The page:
Andrew L. Barnes is so good that I kinda want to go through Audible and just listen to all the books he reads.
"A great inspired story."
very inspiring and up lifting. I readi this book as a youth and didn't understand nor enjoy the true meaning of the book. Now older I truly appreciate this work.
"Up from Slavery"
I read the book for its historical value.The narrators voice was pleasant and easy to listen to
I wish I'd taken my friend's advice and tried reading non fiction sooner. I felt so inspired by the life and wisdom of Booker t Washington. I highly recommend this book. It gives a wonderful perspective on how a single life can impact the entire world. Much respect.
"Great, classic story"
The story is at 7 but the narrator is at 2.
Booker T. Washington, of course.
No, I thought he was stiff and I was very irritated that an African-American man was chosen that didn't sound anything like a Black man of the 1800's from the South would have sounded. He was very stodgy sounding and I would never have guessed he was from the South and Black.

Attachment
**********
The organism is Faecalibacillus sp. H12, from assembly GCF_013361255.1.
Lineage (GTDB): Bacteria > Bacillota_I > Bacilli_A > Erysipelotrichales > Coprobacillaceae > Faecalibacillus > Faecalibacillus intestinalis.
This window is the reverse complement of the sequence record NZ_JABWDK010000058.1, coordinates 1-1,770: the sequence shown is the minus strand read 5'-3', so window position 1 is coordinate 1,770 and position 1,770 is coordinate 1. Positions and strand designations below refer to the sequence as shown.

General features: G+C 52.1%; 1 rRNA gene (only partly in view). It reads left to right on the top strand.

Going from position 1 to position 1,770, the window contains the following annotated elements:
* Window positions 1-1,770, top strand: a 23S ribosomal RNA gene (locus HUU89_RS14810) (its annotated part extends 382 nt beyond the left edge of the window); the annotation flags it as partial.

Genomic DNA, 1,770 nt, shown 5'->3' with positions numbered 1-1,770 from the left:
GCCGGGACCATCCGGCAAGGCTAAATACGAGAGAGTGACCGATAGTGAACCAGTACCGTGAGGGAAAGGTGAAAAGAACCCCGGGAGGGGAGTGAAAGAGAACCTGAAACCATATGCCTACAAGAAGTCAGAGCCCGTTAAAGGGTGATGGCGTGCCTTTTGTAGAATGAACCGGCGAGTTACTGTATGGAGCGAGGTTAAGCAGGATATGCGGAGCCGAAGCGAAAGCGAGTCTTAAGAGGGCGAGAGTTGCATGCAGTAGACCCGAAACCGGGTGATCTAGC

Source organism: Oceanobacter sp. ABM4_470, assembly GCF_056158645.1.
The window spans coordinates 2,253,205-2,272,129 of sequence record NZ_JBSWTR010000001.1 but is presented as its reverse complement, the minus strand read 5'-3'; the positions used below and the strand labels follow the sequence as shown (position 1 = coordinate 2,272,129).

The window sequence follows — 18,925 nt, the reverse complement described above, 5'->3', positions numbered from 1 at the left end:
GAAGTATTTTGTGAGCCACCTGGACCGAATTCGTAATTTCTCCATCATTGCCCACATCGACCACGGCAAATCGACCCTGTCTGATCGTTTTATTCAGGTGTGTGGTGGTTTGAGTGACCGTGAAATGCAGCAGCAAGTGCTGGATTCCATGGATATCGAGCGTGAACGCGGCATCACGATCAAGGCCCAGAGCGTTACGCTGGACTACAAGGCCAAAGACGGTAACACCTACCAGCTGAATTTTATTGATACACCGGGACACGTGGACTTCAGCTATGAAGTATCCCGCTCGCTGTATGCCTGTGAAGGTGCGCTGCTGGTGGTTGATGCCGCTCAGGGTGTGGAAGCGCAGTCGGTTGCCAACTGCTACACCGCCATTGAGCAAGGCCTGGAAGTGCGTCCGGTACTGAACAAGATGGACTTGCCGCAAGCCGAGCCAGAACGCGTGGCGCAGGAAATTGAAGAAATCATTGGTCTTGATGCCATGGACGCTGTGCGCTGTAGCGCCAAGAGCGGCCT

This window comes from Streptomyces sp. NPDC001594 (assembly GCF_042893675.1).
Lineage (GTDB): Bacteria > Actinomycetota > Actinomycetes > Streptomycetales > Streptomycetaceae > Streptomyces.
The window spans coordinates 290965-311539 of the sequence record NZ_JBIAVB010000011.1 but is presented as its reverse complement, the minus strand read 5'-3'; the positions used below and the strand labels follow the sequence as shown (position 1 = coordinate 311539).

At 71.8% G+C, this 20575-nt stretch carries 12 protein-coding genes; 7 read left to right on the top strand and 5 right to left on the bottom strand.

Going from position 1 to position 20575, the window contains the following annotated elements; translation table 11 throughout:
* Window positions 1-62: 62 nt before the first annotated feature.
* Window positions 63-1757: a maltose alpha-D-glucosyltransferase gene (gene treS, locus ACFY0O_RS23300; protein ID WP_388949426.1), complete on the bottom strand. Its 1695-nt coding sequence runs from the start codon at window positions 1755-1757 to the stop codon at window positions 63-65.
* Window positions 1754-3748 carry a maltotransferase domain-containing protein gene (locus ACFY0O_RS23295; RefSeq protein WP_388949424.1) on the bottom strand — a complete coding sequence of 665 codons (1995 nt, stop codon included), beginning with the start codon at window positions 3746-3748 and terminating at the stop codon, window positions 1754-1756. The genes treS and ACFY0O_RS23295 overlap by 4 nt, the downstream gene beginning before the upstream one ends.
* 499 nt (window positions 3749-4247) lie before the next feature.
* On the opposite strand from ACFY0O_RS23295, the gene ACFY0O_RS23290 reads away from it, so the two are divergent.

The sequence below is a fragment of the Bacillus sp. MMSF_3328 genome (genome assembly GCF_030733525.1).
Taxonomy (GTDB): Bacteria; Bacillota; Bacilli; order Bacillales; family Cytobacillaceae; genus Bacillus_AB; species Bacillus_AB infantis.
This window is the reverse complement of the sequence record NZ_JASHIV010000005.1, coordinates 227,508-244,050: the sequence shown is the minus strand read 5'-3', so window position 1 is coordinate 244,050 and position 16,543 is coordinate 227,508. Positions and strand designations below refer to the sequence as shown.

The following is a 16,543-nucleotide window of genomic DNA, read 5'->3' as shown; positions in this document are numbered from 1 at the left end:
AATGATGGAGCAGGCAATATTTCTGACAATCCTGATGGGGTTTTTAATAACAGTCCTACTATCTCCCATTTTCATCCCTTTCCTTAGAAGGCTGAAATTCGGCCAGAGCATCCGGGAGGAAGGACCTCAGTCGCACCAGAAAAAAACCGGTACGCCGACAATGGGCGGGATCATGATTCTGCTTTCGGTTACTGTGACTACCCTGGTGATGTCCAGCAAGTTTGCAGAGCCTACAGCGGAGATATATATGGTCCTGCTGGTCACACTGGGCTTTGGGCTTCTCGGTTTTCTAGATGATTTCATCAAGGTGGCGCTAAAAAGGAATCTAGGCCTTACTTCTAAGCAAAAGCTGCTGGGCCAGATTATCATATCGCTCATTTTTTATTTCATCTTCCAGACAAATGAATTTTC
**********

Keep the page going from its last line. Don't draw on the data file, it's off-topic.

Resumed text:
Washington living under the boardwalk in Richmond.
"On the Demons of Bondage: Washington 2 of 3"
Up from Slavery, Booker T. Washington, Narrated by Andrew L. Barnes is an autobiographical history of Booker T. Washington as an educator; which also includes the story of how he rose from slavery to one of the nation’s top educators by the turn of the twentieth century. He tells his story from the perspective of how magnanimous the white race was to him, his people and his efforts in founding and institutionalizing the Tuskegee Institute. I read this work in succession with, Narrative of the Life of Frederick Douglass, by Frederick Douglass and The Souls of Black Folk, by W.E.B. DuBois.
Through his innate love of learning and good fortune, Mr. Washington rose from slavery, obtained education, and how through fortuity became country teacher and from there matured into one of the more influential educator in America. In fact, he is the force behind the Tuskegee University. His preference to better his race was to learn technical talents as a prerequisite to a liberal arts education. His philosophy is centered on his belief if the Negro (his term) is going to enhance his position in the Union he must learn to deport himself admirably and after time the Negro will earn his equal place in society.